2 Sam 11:3

11:3 Bathsheba. Not until 12:24 will the name “Bathsheba” be mentioned again; in the intervening verses the reference will be to “the woman” (v. 5) or to “the wife of Uriah” (v. 26; 12:10, 15). The focus is not on Bathsheba herself so much as on her status as the wife of another man.

Eliam. If Bathsheba’s father is the same as “Eliam the son of Ahithophel” (23:34), this might help to explain Ahithophel’s later betrayal of David in favor of Absalom’s conspiracy (15:12; 16:15), which ostensibly was motivated by a sense of David’s injustice (15:4, 6). Notice especially the nature of Ahithophel’s advice in 16:20, 21.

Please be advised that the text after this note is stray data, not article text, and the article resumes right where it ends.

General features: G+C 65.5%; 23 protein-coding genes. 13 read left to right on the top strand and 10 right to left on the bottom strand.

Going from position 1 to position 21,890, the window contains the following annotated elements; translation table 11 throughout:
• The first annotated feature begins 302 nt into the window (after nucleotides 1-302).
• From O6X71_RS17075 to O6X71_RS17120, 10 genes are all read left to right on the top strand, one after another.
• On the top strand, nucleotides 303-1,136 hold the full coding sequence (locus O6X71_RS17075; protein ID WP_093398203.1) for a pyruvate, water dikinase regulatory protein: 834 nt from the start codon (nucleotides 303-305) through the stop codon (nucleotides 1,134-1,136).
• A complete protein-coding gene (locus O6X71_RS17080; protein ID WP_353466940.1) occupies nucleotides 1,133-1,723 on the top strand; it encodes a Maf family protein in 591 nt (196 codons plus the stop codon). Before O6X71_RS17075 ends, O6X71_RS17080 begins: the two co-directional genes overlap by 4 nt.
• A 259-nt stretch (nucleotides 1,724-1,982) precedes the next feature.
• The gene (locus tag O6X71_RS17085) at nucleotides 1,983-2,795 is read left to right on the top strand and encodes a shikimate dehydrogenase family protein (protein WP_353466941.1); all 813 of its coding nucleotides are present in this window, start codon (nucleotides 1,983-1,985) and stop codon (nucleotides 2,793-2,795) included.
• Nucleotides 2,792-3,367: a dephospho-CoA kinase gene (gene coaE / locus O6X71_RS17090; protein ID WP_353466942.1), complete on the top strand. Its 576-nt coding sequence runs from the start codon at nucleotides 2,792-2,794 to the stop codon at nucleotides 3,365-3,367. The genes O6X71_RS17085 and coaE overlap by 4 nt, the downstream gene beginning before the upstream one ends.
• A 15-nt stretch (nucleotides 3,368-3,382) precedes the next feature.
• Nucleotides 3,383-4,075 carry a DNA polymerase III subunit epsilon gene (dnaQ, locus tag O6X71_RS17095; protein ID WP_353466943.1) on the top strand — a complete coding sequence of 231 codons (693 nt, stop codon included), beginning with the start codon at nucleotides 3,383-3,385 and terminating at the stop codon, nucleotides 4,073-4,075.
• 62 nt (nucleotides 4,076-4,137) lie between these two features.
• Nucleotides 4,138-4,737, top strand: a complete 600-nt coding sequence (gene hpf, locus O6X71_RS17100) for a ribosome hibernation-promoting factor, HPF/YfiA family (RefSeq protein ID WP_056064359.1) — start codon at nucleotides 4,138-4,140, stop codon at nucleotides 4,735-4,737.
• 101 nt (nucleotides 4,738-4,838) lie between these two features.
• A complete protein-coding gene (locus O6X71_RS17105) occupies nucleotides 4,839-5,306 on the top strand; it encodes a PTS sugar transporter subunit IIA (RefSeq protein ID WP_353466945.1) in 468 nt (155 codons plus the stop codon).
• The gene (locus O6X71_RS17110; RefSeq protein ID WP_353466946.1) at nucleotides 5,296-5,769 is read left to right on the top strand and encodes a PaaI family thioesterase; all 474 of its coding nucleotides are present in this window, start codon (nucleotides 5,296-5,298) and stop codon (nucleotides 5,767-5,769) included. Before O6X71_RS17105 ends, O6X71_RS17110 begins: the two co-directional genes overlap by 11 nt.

Uriah. Uriah is a Hebrew name, meaning ‘‘the Lord is my light.”